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The Fun World of Idioms - III

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How many times have you heard people say phrases like 'going bananas' or 'at loggerheads' and scratched your head wondering what these phrases mean? These phrases are called idioms. Idioms are a collection of words that do not adhere to their dictionary meaning, rather these words, collectively, imply a different thing. For example, take the idiom 'at loggerheads', the dictionary meaning of loggerhead is a type of carnivorous sea turtle. However, loggerheads in this phrase do not refer to the turtles. Rather, at loggerheads means to be in a conflict. 'Both the team members are at loggerheads, it's a wonder how any work gets done!' – This sentence uses the idiom perfectly!

So, that is how an idiom works. It helps you convey your message without having to say it explicitly. In our last two blogs on idioms , we gave you a few idioms, along with their meanings, for practice. We hope that you are, by now, quite fluent with the ones we had provided.

It will not be a wonder if you are keen on learning more idioms, after all, that is the charm of idioms – they are addictive! Idioms lend a sense of affluence and in-depth learning of the language to a person's spoken English. The good news for you is that the English language is blessed with a number of vibrant idioms that are fun to learn and great to use. So get your pen and paper out and start learning!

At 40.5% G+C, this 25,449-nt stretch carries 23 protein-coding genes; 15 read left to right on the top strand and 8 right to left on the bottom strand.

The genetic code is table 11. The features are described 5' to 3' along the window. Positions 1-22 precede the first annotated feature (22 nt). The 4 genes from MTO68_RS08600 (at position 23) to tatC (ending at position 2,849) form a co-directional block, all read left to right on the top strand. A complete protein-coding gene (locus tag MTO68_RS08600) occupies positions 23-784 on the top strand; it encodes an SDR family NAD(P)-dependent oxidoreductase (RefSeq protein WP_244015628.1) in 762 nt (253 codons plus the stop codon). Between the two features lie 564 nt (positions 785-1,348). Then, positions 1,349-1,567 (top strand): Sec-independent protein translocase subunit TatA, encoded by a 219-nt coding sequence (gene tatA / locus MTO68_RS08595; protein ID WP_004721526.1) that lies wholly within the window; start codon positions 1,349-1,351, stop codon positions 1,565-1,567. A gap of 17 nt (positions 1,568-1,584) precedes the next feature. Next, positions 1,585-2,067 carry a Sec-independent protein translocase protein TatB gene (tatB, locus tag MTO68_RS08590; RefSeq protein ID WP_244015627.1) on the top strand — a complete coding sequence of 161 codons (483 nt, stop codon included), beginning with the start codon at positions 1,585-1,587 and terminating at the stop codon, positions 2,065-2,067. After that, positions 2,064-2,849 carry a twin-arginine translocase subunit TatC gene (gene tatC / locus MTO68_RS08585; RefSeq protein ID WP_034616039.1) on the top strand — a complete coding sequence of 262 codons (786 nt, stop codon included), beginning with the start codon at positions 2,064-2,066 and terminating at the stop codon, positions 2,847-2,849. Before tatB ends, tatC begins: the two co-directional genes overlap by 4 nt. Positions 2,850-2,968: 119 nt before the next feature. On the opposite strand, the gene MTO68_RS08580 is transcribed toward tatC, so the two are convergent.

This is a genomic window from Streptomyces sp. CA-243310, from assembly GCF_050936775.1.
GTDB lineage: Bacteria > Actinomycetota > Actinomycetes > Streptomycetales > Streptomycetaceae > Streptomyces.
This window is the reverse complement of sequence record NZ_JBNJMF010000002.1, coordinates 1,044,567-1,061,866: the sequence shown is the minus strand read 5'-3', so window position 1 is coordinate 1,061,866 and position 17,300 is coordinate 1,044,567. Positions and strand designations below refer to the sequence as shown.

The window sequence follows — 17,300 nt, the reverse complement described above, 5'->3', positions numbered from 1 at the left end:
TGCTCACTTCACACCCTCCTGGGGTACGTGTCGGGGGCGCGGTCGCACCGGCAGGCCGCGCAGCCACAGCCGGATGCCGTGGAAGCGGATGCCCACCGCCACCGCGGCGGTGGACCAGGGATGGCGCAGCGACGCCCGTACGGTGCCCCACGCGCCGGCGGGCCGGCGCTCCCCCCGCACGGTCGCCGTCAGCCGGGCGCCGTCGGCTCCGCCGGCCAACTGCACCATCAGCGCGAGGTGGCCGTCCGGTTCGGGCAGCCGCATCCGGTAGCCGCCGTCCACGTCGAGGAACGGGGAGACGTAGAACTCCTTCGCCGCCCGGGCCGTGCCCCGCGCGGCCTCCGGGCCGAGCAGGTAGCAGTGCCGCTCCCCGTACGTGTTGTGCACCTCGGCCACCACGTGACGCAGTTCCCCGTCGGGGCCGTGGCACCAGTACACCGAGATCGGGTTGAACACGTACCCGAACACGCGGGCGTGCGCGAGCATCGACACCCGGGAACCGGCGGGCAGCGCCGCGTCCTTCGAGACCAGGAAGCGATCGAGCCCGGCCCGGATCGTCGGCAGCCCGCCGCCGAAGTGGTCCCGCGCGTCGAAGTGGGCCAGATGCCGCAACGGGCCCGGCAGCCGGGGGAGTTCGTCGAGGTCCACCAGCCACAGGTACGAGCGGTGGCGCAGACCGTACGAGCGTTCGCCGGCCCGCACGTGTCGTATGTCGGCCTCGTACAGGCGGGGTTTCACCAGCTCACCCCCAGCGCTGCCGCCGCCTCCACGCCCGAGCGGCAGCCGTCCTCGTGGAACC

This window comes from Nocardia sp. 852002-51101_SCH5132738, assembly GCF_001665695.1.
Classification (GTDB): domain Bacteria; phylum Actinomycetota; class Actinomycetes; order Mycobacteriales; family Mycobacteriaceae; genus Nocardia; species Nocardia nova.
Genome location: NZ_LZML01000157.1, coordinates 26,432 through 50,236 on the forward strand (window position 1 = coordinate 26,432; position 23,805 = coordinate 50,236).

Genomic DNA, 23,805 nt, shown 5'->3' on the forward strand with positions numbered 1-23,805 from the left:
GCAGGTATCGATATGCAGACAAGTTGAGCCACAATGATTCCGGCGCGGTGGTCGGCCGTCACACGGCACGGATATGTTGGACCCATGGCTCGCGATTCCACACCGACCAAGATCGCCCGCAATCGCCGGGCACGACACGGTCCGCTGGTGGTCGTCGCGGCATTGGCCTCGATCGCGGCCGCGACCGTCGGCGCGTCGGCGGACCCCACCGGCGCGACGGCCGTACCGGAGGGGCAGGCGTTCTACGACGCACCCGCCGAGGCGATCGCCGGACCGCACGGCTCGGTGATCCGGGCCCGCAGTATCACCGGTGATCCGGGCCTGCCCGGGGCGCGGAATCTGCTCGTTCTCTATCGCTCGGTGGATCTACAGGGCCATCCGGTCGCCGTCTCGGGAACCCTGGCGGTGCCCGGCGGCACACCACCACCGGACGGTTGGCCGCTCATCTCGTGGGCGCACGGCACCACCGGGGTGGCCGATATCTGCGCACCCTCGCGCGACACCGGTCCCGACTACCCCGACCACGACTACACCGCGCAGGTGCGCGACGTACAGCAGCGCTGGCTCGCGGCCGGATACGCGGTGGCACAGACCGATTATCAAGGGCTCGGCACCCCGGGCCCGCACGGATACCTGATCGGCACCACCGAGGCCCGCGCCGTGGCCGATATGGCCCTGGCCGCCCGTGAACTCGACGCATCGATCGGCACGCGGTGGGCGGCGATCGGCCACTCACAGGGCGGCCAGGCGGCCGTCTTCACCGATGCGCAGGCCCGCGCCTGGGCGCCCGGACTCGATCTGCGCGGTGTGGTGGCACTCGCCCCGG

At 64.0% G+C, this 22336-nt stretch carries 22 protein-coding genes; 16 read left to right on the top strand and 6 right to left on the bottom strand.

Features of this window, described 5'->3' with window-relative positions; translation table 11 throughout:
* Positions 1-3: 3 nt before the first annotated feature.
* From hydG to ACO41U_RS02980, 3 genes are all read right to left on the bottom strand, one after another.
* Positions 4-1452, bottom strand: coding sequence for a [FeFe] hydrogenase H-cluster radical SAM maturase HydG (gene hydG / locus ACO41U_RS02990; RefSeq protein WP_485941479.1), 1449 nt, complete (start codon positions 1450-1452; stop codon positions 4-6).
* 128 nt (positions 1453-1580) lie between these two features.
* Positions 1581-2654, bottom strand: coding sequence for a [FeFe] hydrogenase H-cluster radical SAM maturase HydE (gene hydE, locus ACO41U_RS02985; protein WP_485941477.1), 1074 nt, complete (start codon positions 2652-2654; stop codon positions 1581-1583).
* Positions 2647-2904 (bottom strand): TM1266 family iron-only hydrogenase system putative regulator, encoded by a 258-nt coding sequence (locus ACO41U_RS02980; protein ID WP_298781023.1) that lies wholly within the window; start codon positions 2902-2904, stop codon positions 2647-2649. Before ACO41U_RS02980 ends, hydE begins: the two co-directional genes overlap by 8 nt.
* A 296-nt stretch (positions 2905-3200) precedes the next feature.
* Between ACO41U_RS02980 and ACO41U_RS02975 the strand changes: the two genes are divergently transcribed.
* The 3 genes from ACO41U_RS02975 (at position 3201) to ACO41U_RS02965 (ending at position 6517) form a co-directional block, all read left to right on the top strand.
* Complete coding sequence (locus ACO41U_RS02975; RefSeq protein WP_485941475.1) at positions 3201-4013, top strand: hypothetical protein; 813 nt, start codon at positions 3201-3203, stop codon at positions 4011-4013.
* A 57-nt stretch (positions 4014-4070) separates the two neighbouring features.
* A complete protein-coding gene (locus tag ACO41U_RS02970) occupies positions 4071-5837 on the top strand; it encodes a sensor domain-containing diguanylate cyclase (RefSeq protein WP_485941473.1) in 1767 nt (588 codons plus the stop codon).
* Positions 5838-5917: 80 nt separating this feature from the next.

turn_over_the_leafTurn over a new leaf: No, you do not have to actually go a pluck a leaf every time someone says, 'turn over a new leaf'. This idiom means to make a fresh start. This is a perfect idiom to boost some positivity in a person who has suffered a loss. Eg. "After suffering bankruptcy in his business, Suresh decided to turn a new leaf; albeit after taking into account all sorts of risks." Turn over a new leaf means to make a new beginning or give up the old ways.

Face the music: Doesn't this idiom make you feel nice? After all, who doesn't like music? However, when someone says that you are bound to face the music, it means that you are going to be in some trouble – that definitely is not a cheering thought. Face the music implies that a person will have to face the consequences of their action. Eg. "I broke my sister's favorite watch, which she has lent me. Now I will have to face the music when I go back home."

Many people approach us with the same issue, "How to improve my English speaking skills?" While we do give them some easy pointers and tips that can help them, many people require more personal attention and teaching. For such people, the best option is to join an online English class like eAgeTutor. With proper guidance and personalized approach, a student can learn fluent English and enroll in spoken English courses that will help him/her achieve his/her goal.

    

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